10. With really tiny serrations that're too small & narrow to access with any known consumer sharpening tools, my inclination is to just sharpen the blade as normal on a stone, and (eventually) grind those serrations away, over some time. I've yet to see any discernable reason to keep them at all, as they offer no advantage over a decently sharpened plain edge, especially on such small blades with a couple inches or less of cutting edge length. With a small & thin SAK-style blade in simple stainless steel, it shouldn't take too long to get rid of them. Something like a ~ 320-grit stone in SiC or aluminum oxide, or a similarly-rated diamond hone, could make relatively short work of it on a small blade like that. Could either grind the apex flat to the depth of the serrations and then reset the bevels, or (easier) just sharpen as needed on such a stone, over time, to gradually hone them away.

    I have an older (early 1980s) PUMA Bowie knife in PUMASTER steel, with their signature tiny serrations toward the heel of the edge, and I've just left them alone. That's one of the few knives I've kept in pristine, unused shape, as I bought it mainly as a collector piece. It's a beautifully-crafted knife, save for the one single 'gripe' I have with the serrations, which I wish weren't there. As heavy as that blade is, it'd take forever to grind them away completely and I'd ruin any collector value in doing so.
     
    Last edited: Aug 13, 2018
    lonestar1979 likes this.
  11. Brawny

    Brawny

    119
    Aug 6, 2018
    I have no doubt that I'm the only one who wants to see this knife, so could you post a pic for little old me?
     
  12. SuburbanBarbarian

    SuburbanBarbarian

    58
    Aug 12, 2018
    Brawny likes this.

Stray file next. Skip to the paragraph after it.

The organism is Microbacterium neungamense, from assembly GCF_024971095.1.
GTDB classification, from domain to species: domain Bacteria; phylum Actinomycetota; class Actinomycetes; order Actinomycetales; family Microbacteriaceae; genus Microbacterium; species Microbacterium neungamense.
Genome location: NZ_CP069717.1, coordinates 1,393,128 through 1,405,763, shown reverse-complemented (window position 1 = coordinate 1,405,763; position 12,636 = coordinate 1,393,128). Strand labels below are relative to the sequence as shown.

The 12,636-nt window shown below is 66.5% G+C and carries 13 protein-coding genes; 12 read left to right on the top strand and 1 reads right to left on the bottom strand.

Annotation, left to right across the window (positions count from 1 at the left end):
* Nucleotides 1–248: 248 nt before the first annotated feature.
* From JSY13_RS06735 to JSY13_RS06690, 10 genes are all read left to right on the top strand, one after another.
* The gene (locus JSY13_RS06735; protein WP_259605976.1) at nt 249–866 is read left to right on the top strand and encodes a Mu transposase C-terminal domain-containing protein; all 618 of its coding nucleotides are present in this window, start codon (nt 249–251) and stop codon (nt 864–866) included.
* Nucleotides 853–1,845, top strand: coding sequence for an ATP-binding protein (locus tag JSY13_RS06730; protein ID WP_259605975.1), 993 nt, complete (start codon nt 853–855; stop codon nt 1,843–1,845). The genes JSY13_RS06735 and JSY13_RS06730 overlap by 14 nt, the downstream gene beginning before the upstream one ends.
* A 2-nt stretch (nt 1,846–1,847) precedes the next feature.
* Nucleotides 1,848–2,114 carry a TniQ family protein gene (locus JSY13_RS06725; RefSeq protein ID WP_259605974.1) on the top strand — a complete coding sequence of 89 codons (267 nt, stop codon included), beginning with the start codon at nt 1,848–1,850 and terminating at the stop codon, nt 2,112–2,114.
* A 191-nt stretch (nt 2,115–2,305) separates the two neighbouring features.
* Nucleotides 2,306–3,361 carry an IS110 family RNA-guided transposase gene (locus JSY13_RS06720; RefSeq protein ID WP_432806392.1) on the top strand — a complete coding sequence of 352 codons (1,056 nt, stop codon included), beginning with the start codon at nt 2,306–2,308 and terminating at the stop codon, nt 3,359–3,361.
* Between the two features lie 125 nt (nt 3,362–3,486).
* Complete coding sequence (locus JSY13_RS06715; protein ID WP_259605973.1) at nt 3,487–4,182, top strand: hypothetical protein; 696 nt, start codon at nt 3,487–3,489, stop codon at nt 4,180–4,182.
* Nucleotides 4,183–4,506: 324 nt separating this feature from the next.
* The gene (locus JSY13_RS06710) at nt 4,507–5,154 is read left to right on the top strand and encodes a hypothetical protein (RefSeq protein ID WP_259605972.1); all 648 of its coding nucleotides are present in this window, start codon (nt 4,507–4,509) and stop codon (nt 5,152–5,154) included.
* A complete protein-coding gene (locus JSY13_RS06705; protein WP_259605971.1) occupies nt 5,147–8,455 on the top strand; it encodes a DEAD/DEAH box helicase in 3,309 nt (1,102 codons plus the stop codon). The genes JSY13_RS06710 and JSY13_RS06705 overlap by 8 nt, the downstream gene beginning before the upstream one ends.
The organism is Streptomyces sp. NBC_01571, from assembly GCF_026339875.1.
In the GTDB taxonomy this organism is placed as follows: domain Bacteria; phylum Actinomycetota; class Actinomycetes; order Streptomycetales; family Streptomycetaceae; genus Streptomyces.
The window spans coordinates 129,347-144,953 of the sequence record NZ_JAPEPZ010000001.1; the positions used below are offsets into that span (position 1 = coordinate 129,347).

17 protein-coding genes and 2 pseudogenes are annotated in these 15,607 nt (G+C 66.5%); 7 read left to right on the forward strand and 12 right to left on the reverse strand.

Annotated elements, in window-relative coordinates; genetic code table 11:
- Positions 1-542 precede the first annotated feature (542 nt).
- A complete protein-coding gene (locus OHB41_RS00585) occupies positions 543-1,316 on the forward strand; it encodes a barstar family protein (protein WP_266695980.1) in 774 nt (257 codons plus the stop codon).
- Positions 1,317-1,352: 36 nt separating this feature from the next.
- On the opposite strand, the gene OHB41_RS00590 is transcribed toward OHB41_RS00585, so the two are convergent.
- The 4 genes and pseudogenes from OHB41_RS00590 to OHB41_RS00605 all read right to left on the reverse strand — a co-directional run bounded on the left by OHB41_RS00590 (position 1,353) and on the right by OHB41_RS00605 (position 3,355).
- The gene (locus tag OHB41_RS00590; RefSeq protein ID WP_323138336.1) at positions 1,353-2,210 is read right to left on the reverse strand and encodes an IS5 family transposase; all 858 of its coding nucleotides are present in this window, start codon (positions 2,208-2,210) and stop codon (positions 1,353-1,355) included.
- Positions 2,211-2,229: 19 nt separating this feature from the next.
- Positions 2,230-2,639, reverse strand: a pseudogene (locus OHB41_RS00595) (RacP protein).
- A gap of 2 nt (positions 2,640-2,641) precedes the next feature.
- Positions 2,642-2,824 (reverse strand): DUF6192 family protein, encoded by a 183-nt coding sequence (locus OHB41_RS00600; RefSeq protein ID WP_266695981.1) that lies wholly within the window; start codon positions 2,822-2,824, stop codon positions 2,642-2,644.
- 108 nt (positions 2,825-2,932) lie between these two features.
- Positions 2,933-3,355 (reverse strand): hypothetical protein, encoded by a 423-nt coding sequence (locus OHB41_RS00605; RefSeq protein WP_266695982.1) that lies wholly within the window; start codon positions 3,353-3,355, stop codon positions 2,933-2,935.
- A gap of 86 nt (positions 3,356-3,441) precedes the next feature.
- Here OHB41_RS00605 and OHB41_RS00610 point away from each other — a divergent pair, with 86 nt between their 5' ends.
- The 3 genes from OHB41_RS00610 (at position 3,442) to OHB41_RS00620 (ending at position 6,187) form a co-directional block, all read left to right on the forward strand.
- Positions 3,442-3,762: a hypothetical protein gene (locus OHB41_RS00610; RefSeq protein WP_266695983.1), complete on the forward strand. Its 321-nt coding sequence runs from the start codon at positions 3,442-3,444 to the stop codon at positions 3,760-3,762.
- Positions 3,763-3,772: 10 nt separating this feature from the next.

13. Yep. That looks like a Wenger. Nice combination of tools on that one. I especially like the inclusion of the pliers and scissors. :thumbsup:

    I have a 'Swiss Buck' (branded for Buck Knives, made by Wenger) with a clip blade (no serrations), can opener, awl and Phillips screwdriver looking just like those on your knife. In fact, on mine, the main clip blade still has the Wenger stamp on it. It's essentially a Wenger SAK with just the handle covers being styled/branded for Buck.

    Those teeny-tiny serrations are the type that I'd just eventually sharpen away with use. I don't know that there's a hone made with an edge narrow enough or crisp enough to fit them. Not to mention, trying to sharpen them individually will never yield much in cutting improvement anyway. The points of the serrations, being so very small & narrow when 'sharp', will always be fragile and prone to getting bent or curled over; it's like very heavy burring, but much worse. When that happens, all they'll ever do very well is snag things, if cutting paper, cardboard, fabric, etc.

    Just sharpen it like a plain-edged blade on a flat stone. Two or three (or maybe four) resharpenings on something like a ~ 320-grit SiC or AlOx oilstone would get them minimized or gone pretty fast. That's assuming the knife will be a user, and not a collector piece.
     
  14. tiguy7

    tiguy7 Gold Member Gold Member

    Jun 25, 2008
    D795548D-4DA4-4E40-9F30-91408653AD3E.jpeg The teeth on these hair thinning shears have a serration in the middle of each tooth. I wonder how they sharpen these blades.